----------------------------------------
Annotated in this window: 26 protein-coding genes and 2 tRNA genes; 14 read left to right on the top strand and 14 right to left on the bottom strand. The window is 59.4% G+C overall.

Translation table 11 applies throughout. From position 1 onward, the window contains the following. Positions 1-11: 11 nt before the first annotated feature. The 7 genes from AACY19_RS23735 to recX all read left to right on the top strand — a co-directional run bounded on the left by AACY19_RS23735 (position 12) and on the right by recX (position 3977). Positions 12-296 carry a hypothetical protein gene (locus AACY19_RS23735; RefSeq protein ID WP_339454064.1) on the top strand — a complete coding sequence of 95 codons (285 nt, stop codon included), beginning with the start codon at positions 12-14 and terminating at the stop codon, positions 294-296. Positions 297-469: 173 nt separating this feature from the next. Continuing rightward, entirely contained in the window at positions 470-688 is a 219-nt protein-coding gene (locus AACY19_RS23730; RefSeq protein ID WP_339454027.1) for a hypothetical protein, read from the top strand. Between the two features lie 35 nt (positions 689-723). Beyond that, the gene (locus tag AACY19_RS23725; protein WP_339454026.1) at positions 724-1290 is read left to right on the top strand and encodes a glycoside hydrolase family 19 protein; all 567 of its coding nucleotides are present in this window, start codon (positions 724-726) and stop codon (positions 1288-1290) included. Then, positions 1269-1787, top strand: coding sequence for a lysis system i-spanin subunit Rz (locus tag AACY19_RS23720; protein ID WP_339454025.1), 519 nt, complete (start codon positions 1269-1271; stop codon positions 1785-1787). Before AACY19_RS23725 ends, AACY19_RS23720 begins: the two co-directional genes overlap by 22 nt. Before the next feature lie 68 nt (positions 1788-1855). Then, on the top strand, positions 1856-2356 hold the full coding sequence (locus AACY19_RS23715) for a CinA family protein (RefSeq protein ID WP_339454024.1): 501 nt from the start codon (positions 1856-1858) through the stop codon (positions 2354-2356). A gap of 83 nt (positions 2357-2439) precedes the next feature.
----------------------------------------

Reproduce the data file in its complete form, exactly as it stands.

Annotated in this window: 26 protein-coding genes and 2 tRNA genes; 14 read left to right on the top strand and 14 right to left on the bottom strand. The window is 59.4% G+C overall.

Translation table 11 applies throughout. From position 1 onward, the window contains the following. Positions 1-11: 11 nt before the first annotated feature. The 7 genes from AACY19_RS23735 to recX all read left to right on the top strand — a co-directional run bounded on the left by AACY19_RS23735 (position 12) and on the right by recX (position 3977). Positions 12-296 carry a hypothetical protein gene (locus AACY19_RS23735; RefSeq protein ID WP_339454064.1) on the top strand — a complete coding sequence of 95 codons (285 nt, stop codon included), beginning with the start codon at positions 12-14 and terminating at the stop codon, positions 294-296. Positions 297-469: 173 nt separating this feature from the next. Continuing rightward, entirely contained in the window at positions 470-688 is a 219-nt protein-coding gene (locus AACY19_RS23730; RefSeq protein ID WP_339454027.1) for a hypothetical protein, read from the top strand. Between the two features lie 35 nt (positions 689-723). Beyond that, the gene (locus tag AACY19_RS23725; protein WP_339454026.1) at positions 724-1290 is read left to right on the top strand and encodes a glycoside hydrolase family 19 protein; all 567 of its coding nucleotides are present in this window, start codon (positions 724-726) and stop codon (positions 1288-1290) included. Then, positions 1269-1787, top strand: coding sequence for a lysis system i-spanin subunit Rz (locus tag AACY19_RS23720; protein ID WP_339454025.1), 519 nt, complete (start codon positions 1269-1271; stop codon positions 1785-1787). Before AACY19_RS23725 ends, AACY19_RS23720 begins: the two co-directional genes overlap by 22 nt. Before the next feature lie 68 nt (positions 1788-1855). Then, on the top strand, positions 1856-2356 hold the full coding sequence (locus AACY19_RS23715) for a CinA family protein (RefSeq protein ID WP_339454024.1): 501 nt from the start codon (positions 1856-1858) through the stop codon (positions 2354-2356). A gap of 83 nt (positions 2357-2439) precedes the next feature.